Open Journal of Social Sciences
Vol.2 No.4(2014), Article ID:44973,6 pages DOI:10.4236/jss.2014.24037

Teachers’ Instructional Competence on Students’ Comprehension Skills and Critical Thinking Ability

Ethel de Leon-Abao

Cebu Normal University, Cebu City, Philippines


Copyright © 2014 by author and Scientific Research Publishing Inc.

This work is licensed under the Creative Commons Attribution International License (CC BY).

Received 2 March 2014; revised 5 April 2014; accepted 13 April 2014


Reading is a challenge and an opportunity to every person’s daily undertaking. If its ultimate aim is to develop critical thinking, then it has to be inculcated in the basic education. Observably, there is a prevailing issue on the low performance of students in content areas owing to their lack of comprehension. It is therefore the purpose of this study to determine how the teachers’ instructional competence influences the intermediate students’ comprehension skills as well as their critical thinking ability. Utilizing the normative-evaluative method, findings revealed that the intermediate students obtained an above average performance in following Directions. This reveals that the students are generally obedient. They are conscious of applying the skill in carrying out their varied activities/responsibilities because according to them careful compliance to standards and the like, engenders peace and order. On the other hand, both groups performed below average in Predicting Outcomes and Drawing Inferences respectively. This obviously denotes inadequacy in making intelligent guesses which are paramount in decision making. Since reading is significant to success basically in an academic undertaking, the teachers’ instructional competence as reflected in the findings is highly instrumental in the development of students’ comprehension skills and critical thinking as these would eventually lead them to function effectively in society.

Keywords:Intermediate Students; Reading Comprehension; Critical Thinking; Instructional Competence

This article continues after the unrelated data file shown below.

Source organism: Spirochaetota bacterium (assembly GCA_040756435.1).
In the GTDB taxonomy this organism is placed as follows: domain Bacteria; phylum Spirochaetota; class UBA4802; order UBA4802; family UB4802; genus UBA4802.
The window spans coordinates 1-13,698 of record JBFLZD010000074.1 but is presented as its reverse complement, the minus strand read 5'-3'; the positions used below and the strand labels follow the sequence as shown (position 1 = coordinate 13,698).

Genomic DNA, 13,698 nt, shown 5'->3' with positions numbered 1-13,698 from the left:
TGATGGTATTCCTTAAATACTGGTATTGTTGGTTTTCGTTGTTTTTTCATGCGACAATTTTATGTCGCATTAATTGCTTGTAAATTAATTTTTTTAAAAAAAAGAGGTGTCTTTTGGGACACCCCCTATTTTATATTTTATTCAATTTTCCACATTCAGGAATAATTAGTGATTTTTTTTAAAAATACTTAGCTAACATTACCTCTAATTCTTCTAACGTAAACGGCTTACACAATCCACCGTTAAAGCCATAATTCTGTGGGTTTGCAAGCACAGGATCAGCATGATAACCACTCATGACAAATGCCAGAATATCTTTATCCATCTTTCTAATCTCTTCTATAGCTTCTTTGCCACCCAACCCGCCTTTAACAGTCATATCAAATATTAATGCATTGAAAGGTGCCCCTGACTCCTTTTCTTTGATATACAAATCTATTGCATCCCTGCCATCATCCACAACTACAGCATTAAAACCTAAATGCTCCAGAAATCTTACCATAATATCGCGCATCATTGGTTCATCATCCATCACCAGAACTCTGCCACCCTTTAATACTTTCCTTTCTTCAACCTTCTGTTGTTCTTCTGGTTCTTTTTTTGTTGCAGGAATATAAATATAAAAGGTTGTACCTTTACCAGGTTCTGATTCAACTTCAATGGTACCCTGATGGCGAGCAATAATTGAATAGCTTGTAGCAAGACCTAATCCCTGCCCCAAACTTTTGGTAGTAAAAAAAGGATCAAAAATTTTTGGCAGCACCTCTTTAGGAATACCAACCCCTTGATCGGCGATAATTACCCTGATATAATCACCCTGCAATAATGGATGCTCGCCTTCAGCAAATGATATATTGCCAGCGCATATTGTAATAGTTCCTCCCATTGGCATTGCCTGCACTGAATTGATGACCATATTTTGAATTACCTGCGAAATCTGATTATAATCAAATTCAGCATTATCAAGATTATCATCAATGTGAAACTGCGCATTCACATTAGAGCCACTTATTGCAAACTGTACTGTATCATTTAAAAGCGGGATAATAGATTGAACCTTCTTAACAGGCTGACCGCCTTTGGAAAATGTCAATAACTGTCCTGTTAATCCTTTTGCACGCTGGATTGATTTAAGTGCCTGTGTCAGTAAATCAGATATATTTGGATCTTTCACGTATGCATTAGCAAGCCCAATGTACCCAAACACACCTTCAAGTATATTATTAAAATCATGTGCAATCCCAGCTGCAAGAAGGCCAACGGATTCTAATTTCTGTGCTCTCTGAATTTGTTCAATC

1. Introduction

Reading is a challenge. It is an important means of introducing the child to his environment. Hence, it is considered the basic tool for his personal and academic development. Challenges and opportunities are offered in order for him/her to understand the world better and eventually respond to its diverse needs. In so doing, he/she makes himself/herself a useful citizen, an active contributor to the progress of the nation and eventually becomes an agent of transformation. To fully grasp, internalize and apply what has been read is not an overnight fuss. Everything has to start from the very first years of the child’s exposure to the different reading comprehension skills and gradually master them. Paris [1] likewise noted that a competent reader exhibits three kinds of knowledge about the reading process as they read: 1) declarative knowledge—the “what” of comprehension 2) procedural knowledge—the “how” of comprehension and 3) conditional knowledge—the “when” of comprehension. In this tough world where stiff competition is apparent, comprehension is necessary in the development of a child’s critical thinking. The ability and the skill to follow directions, determine cause and effect relationships, distinguish fact from opinion, draw inference and predict outcomes are potent tools that would lead the child to function effectively in the society. It is the concern of this study that the intermediate students’ comprehension skills be evaluated because as noted, students’ weaknesses in other areas of discipline like problem solving in Mathematics, situational analysis in Social Studies, understanding and applying the scientific processes in Science, poem and story analysis in Communication Arts in English and Filipino and the like, do not lie on the subject per se, rather on the aspect of comprehension. Thus this study is conducted.

2. Objectives of the Study

This study aimed to determine the influence of teachers’ instructional competence on the intermediate students’ reading comprehension skills profile and their critical thinking ability.

3. Literature Review